The Head and Feet
In Thai culture, the highest and lowest physical extremes of the human body take on added spiritual significance. There are many social rules related to the head and feet that farangs often fall foul of through ignorance. While Thais will usually suffer in silence because they are being greng jai, you can be sure that they are simmering beneath the surface when their well-established protocol boundaries are breached.
The closest comparison we have in Western culture is the personal space rule. I feel strangely uneasy if someone stands right in front of me on a relatively un-crowded sky-train. While there is no logical reason that I can explain for this sensation, it is what has been ingrained into my farang psyche. This feeling of unease is what Thais experience when we step on their cultural toes. Just because we don’t understand the etiquette, it doesn’t make it any less of an invasion of their sensitivities nor excuse its repeated abuse.
The head is the highest part of the body, both physically and spiritually. You should, therefore, never touch someone on the head, although I have observed some flexibility of this rule with children and lovers being exceptions. Overall, this is a pretty easy social practice to pick up and there’s no excuse for not assimilating it quickly.
The rules that seem to cause more problems, however, are the ones related to the feet. This is simply because these rules are so different from Western cultures where the feet have no significance. To Thais, the feet are the lowest part of the physical and spiritual body with the soles, in particular, considered unclean. You should, therefore, never expose the bottom of your feet or shoes. While Westerners think nothing of stretching out with the soles of their feet directly facing someone else, this would cause great discomfort to a Thai, who would interpret this as a sign of gross disrespect.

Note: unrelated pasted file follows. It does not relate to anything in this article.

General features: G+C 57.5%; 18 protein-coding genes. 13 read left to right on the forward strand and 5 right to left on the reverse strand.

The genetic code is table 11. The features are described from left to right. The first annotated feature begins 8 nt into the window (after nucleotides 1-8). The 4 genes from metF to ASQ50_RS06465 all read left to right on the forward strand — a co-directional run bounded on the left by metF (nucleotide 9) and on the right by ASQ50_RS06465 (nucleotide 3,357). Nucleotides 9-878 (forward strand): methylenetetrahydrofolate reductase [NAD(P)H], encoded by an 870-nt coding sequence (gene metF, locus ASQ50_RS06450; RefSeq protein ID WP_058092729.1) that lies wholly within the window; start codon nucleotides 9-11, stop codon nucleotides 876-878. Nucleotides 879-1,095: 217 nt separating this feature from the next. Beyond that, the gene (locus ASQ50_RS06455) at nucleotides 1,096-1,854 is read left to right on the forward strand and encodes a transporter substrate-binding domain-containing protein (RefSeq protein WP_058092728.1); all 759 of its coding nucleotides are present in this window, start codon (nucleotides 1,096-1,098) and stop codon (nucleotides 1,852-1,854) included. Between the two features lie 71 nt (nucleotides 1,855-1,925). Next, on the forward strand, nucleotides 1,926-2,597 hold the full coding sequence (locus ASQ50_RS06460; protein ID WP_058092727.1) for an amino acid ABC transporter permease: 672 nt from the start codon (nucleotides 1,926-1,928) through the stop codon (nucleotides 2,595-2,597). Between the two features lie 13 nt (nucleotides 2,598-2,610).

Even worse is if the feet are facing any religious or royal representation. This is particularly difficult in temples where we should take off our shoes before entering. We are then usually expected to sit on the floor and the natural instinct is to sit cross legged or even with the feet stretched out in front of us as we lean back and rest on our hands. This is a major no-no. The correct position is one that looks as if we were kneeling and then someone pushed us from the side so that we toppled halfway over.
The etiquette even extends to not stepping over someone or something of religious, royal or other cultural importance. This includes books and food.
Another common instance of this rule being broken is when farangs sit in tuk-tuks with their feet resting on the back of the driver’s seat. The driver may say nothing, but you can be sure his contempt for rude farangs is stretching to cut itself a lofty new notch.
Try to remember the feet’s significance on sky-trains, too. It’s a natural position for farangs to sit with their legs crossed in the classic 4 shape. However, this exposes the sole of your foot to the person sitting next to you. Think about how you would feel if a stranger stood silently right in front of you in an empty elevator, and that is how the Thai sitting next to you feels.
Basically, if you learn to avoid touching Thais on the head or exposing the bottom of your feet to them, you will have taken one small step along the path of cultural understanding. This is one of the easiest ones to assimilate, and I even find myself being careful not to fall foul of this with farangs, and cringing and squirming when I see it.